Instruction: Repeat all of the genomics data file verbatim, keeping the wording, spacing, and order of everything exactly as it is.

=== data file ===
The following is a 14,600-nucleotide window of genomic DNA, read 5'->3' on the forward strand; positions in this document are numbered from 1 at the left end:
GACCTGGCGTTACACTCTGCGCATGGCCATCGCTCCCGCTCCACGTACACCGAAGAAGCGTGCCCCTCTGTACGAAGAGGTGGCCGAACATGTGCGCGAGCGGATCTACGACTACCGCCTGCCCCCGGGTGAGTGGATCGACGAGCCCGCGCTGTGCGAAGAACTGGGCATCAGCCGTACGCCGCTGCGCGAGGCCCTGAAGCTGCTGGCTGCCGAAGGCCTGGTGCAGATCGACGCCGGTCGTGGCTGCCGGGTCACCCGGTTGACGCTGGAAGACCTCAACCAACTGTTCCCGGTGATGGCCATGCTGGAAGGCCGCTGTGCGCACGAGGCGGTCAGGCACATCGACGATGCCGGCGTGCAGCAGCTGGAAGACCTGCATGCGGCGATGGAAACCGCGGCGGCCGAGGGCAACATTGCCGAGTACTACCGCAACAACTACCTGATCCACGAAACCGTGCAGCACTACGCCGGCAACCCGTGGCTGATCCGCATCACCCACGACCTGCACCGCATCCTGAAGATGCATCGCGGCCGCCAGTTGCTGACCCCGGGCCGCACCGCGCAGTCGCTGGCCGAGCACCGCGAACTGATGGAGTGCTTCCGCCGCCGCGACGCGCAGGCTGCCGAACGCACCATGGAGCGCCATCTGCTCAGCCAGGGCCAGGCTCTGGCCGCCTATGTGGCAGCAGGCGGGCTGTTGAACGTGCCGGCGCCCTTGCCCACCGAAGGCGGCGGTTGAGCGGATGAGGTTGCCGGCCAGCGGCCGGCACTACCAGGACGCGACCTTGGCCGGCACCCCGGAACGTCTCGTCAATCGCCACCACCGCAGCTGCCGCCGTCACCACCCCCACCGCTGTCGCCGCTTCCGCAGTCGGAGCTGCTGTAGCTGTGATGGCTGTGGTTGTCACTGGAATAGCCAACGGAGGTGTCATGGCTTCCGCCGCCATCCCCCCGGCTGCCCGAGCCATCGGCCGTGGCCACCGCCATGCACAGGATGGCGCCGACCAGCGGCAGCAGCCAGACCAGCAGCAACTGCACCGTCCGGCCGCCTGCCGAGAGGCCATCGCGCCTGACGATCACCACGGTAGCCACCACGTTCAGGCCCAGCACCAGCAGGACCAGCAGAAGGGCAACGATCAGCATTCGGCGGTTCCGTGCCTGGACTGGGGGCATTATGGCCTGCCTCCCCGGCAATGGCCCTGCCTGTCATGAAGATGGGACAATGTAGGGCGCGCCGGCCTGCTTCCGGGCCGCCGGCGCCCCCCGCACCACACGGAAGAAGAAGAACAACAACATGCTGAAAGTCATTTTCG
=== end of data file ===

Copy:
The following is a 14,600-nucleotide window of genomic DNA, read 5'->3' on the forward strand; positions in this document are numbered from 1 at the left end:
GACCTGGCGTTACACTCTGCGCATGGCCATCGCTCCCGCTCCACGTACACCGAAGAAGCGTGCCCCTCTGTACGAAGAGGTGGCCGAACATGTGCGCGAGCGGATCTACGACTACCGCCTGCCCCCGGGTGAGTGGATCGACGAGCCCGCGCTGTGCGAAGAACTGGGCATCAGCCGTACGCCGCTGCGCGAGGCCCTGAAGCTGCTGGCTGCCGAAGGCCTGGTGCAGATCGACGCCGGTCGTGGCTGCCGGGTCACCCGGTTGACGCTGGAAGACCTCAACCAACTGTTCCCGGTGATGGCCATGCTGGAAGGCCGCTGTGCGCACGAGGCGGTCAGGCACATCGACGATGCCGGCGTGCAGCAGCTGGAAGACCTGCATGCGGCGATGGAAACCGCGGCGGCCGAGGGCAACATTGCCGAGTACTACCGCAACAACTACCTGATCCACGAAACCGTGCAGCACTACGCCGGCAACCCGTGGCTGATCCGCATCACCCACGACCTGCACCGCATCCTGAAGATGCATCGCGGCCGCCAGTTGCTGACCCCGGGCCGCACCGCGCAGTCGCTGGCCGAGCACCGCGAACTGATGGAGTGCTTCCGCCGCCGCGACGCGCAGGCTGCCGAACGCACCATGGAGCGCCATCTGCTCAGCCAGGGCCAGGCTCTGGCCGCCTATGTGGCAGCAGGCGGGCTGTTGAACGTGCCGGCGCCCTTGCCCACCGAAGGCGGCGGTTGAGCGGATGAGGTTGCCGGCCAGCGGCCGGCACTACCAGGACGCGACCTTGGCCGGCACCCCGGAACGTCTCGTCAATCGCCACCACCGCAGCTGCCGCCGTCACCACCCCCACCGCTGTCGCCGCTTCCGCAGTCGGAGCTGCTGTAGCTGTGATGGCTGTGGTTGTCACTGGAATAGCCAACGGAGGTGTCATGGCTTCCGCCGCCATCCCCCCGGCTGCCCGAGCCATCGGCCGTGGCCACCGCCATGCACAGGATGGCGCCGACCAGCGGCAGCAGCCAGACCAGCAGCAACTGCACCGTCCGGCCGCCTGCCGAGAGGCCATCGCGCCTGACGATCACCACGGTAGCCACCACGTTCAGGCCCAGCACCAGCAGGACCAGCAGAAGGGCAACGATCAGCATTCGGCGGTTCCGTGCCTGGACTGGGGGCATTATGGCCTGCCTCCCCGGCAATGGCCCTGCCTGTCATGAAGATGGGACAATGTAGGGCGCGCCGGCCTGCTTCCGGGCCGCCGGCGCCCCCCGCACCACACGGAAGAAGAAGAACAACAACATGCTGAAAGTCATTTTCG